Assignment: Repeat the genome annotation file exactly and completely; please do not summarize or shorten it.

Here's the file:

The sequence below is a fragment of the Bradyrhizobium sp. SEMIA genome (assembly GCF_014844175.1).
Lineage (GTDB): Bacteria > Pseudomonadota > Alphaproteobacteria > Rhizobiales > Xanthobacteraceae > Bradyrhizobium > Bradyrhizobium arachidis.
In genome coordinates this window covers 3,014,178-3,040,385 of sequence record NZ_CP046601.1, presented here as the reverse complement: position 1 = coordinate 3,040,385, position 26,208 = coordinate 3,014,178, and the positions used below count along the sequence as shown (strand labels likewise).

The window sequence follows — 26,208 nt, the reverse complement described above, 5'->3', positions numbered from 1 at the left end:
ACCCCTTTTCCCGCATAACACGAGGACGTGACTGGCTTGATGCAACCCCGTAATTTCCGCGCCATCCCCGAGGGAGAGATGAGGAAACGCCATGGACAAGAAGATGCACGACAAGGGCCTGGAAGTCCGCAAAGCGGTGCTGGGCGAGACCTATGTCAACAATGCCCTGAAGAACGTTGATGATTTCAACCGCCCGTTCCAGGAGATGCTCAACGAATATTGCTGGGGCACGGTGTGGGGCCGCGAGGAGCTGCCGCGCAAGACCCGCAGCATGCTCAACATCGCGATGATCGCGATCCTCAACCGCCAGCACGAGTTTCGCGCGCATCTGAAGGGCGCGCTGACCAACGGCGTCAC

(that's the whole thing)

The sequence below is a fragment of the Bradyrhizobium sp. SEMIA genome (assembly GCF_014844175.1).
Lineage (GTDB): Bacteria > Pseudomonadota > Alphaproteobacteria > Rhizobiales > Xanthobacteraceae > Bradyrhizobium > Bradyrhizobium arachidis.
In genome coordinates this window covers 3,014,178-3,040,385 of sequence record NZ_CP046601.1, presented here as the reverse complement: position 1 = coordinate 3,040,385, position 26,208 = coordinate 3,014,178, and the positions used below count along the sequence as shown (strand labels likewise).

The window sequence follows — 26,208 nt, the reverse complement described above, 5'->3', positions numbered from 1 at the left end:
ACCCCTTTTCCCGCATAACACGAGGACGTGACTGGCTTGATGCAACCCCGTAATTTCCGCGCCATCCCCGAGGGAGAGATGAGGAAACGCCATGGACAAGAAGATGCACGACAAGGGCCTGGAAGTCCGCAAAGCGGTGCTGGGCGAGACCTATGTCAACAATGCCCTGAAGAACGTTGATGATTTCAACCGCCCGTTCCAGGAGATGCTCAACGAATATTGCTGGGGCACGGTGTGGGGCCGCGAGGAGCTGCCGCGCAAGACCCGCAGCATGCTCAACATCGCGATGATCGCGATCCTCAACCGCCAGCACGAGTTTCGCGCGCATCTGAAGGGCGCGCTGACCAACGGCGTCAC